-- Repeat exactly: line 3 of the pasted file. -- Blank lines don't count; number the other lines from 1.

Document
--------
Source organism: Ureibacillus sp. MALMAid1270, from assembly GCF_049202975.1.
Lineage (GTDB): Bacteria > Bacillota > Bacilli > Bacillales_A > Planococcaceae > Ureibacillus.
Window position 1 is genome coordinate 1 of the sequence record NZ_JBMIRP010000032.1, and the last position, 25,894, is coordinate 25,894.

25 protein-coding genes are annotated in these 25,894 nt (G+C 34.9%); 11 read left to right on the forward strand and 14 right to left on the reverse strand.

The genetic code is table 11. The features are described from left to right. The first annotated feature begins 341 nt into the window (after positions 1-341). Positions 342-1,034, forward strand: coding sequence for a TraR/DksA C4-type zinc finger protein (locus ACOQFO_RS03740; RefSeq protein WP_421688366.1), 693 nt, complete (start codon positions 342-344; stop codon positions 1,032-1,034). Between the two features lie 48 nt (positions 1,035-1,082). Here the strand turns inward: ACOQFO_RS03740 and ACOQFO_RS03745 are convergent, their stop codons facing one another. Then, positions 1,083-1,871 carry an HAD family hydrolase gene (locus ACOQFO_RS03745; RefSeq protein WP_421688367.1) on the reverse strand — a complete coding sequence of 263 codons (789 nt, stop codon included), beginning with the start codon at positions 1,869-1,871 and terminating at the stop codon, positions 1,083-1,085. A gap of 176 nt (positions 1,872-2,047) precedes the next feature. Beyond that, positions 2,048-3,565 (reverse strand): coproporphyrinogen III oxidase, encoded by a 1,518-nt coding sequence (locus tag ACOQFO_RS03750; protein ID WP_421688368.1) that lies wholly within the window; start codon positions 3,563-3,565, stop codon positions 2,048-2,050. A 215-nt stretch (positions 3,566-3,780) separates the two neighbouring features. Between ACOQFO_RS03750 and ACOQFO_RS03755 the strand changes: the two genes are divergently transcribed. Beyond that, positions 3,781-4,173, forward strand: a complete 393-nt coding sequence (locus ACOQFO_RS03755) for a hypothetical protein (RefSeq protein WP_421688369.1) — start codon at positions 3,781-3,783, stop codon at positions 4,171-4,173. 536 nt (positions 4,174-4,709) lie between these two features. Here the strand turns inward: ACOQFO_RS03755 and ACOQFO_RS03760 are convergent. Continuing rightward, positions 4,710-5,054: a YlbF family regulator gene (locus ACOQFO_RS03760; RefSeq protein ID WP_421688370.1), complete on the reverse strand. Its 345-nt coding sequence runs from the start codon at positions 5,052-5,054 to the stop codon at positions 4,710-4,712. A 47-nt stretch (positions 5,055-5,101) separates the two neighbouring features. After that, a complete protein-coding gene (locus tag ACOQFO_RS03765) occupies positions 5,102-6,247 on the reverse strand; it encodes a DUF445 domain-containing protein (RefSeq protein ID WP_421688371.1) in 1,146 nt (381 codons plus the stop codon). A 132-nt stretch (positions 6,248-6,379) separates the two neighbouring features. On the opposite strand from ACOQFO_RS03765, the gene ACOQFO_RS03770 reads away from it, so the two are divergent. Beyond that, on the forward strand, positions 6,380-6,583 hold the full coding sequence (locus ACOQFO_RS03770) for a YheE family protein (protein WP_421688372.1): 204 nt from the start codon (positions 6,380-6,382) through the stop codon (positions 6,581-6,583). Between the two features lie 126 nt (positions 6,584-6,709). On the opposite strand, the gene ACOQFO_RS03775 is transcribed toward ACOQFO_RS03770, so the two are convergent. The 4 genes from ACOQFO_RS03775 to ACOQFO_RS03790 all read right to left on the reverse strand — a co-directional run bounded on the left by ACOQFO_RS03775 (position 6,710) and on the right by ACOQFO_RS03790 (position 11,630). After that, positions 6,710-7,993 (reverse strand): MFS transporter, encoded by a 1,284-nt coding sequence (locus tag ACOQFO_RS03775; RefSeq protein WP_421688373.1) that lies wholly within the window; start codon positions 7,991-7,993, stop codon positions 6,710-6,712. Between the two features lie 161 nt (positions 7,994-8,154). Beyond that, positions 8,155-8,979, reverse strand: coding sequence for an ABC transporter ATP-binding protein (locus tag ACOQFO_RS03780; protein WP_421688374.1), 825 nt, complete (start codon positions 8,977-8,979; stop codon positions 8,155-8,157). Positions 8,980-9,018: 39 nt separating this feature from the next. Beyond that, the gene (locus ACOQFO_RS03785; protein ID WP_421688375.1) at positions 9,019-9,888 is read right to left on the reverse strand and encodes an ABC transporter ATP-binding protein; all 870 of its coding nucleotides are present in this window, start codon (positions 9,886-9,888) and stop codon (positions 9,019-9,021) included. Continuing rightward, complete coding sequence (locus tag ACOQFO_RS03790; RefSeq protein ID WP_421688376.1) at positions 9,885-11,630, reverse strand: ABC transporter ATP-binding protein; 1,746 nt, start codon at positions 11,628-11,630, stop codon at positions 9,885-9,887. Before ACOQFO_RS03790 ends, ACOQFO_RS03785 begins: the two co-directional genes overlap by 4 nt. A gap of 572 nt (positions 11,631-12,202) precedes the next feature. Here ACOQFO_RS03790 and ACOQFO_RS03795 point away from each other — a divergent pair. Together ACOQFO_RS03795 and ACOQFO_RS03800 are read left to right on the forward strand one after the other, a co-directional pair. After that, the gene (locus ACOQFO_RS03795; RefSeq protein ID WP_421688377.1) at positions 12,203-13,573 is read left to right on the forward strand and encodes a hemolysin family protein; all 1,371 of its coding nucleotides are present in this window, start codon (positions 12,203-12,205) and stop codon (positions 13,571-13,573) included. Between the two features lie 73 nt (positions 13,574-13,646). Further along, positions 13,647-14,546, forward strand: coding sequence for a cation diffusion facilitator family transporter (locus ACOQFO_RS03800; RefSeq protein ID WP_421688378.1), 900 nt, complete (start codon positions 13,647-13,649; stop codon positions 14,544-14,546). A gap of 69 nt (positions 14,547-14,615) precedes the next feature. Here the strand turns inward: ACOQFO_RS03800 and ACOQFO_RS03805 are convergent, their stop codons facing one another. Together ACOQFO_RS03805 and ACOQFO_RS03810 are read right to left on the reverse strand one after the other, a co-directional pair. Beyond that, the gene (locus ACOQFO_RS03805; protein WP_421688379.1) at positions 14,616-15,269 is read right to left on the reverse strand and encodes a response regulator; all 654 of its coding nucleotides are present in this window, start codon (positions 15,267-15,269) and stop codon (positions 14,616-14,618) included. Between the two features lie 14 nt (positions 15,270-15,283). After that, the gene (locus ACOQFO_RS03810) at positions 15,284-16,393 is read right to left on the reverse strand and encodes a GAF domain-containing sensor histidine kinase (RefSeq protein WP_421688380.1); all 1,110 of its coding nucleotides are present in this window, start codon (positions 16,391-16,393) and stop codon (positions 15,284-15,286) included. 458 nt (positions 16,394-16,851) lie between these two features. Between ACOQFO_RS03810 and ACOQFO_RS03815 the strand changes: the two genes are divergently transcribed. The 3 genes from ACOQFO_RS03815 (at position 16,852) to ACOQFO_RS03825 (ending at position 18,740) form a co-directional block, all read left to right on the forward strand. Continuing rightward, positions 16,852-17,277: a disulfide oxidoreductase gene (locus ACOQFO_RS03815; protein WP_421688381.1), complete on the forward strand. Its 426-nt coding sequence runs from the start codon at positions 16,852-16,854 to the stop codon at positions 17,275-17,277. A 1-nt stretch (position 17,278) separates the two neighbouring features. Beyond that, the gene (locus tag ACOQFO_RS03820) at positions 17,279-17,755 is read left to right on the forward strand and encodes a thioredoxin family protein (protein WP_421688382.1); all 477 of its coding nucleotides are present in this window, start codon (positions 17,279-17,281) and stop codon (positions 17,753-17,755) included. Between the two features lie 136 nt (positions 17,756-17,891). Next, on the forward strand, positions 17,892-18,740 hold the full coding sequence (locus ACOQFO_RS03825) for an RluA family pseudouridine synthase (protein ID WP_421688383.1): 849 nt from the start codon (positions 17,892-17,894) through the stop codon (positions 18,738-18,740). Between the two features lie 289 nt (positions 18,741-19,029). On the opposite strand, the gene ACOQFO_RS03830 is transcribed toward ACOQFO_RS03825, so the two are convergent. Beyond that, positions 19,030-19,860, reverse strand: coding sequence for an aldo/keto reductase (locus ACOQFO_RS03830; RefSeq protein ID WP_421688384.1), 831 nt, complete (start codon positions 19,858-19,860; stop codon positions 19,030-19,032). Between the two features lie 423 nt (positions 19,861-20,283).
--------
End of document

Window position 1 is genome coordinate 1 of the sequence record NZ_JBMIRP010000032.1, and the last position, 25,894, is coordinate 25,894.